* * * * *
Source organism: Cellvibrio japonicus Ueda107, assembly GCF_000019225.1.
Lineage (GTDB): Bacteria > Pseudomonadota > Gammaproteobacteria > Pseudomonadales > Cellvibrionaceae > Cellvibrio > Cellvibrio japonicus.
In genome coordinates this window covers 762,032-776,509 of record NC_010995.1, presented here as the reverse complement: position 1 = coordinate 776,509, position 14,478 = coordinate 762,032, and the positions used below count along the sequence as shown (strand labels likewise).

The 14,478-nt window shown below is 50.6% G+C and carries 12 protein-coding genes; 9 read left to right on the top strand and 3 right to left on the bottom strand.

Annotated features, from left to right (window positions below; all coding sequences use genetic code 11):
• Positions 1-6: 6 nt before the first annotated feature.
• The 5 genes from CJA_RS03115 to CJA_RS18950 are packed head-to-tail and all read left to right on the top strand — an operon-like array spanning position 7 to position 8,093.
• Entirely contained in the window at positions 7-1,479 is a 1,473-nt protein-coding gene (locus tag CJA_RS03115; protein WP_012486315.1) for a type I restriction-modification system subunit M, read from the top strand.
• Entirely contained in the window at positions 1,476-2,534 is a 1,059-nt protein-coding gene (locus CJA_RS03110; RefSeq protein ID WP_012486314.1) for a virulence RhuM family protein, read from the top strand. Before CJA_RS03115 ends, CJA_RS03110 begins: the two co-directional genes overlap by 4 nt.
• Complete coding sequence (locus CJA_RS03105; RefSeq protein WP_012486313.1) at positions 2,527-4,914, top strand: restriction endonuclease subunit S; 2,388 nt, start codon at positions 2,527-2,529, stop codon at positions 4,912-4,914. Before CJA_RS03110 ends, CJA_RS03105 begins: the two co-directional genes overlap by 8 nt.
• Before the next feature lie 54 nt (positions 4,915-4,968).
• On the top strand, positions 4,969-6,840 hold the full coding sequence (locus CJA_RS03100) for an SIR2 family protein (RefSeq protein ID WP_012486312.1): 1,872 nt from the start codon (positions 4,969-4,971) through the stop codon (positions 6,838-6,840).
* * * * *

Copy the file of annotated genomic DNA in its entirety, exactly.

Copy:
Source organism: Cellvibrio japonicus Ueda107, assembly GCF_000019225.1.
Lineage (GTDB): Bacteria > Pseudomonadota > Gammaproteobacteria > Pseudomonadales > Cellvibrionaceae > Cellvibrio > Cellvibrio japonicus.
In genome coordinates this window covers 762,032-776,509 of record NC_010995.1, presented here as the reverse complement: position 1 = coordinate 776,509, position 14,478 = coordinate 762,032, and the positions used below count along the sequence as shown (strand labels likewise).

The 14,478-nt window shown below is 50.6% G+C and carries 12 protein-coding genes; 9 read left to right on the top strand and 3 right to left on the bottom strand.

Annotated features, from left to right (window positions below; all coding sequences use genetic code 11):
• Positions 1-6: 6 nt before the first annotated feature.
• The 5 genes from CJA_RS03115 to CJA_RS18950 are packed head-to-tail and all read left to right on the top strand — an operon-like array spanning position 7 to position 8,093.
• Entirely contained in the window at positions 7-1,479 is a 1,473-nt protein-coding gene (locus tag CJA_RS03115; protein WP_012486315.1) for a type I restriction-modification system subunit M, read from the top strand.
• Entirely contained in the window at positions 1,476-2,534 is a 1,059-nt protein-coding gene (locus CJA_RS03110; RefSeq protein ID WP_012486314.1) for a virulence RhuM family protein, read from the top strand. Before CJA_RS03115 ends, CJA_RS03110 begins: the two co-directional genes overlap by 4 nt.
• Complete coding sequence (locus CJA_RS03105; RefSeq protein WP_012486313.1) at positions 2,527-4,914, top strand: restriction endonuclease subunit S; 2,388 nt, start codon at positions 2,527-2,529, stop codon at positions 4,912-4,914. Before CJA_RS03110 ends, CJA_RS03105 begins: the two co-directional genes overlap by 8 nt.
• Before the next feature lie 54 nt (positions 4,915-4,968).
• On the top strand, positions 4,969-6,840 hold the full coding sequence (locus CJA_RS03100) for an SIR2 family protein (RefSeq protein ID WP_012486312.1): 1,872 nt from the start codon (positions 4,969-4,971) through the stop codon (positions 6,838-6,840).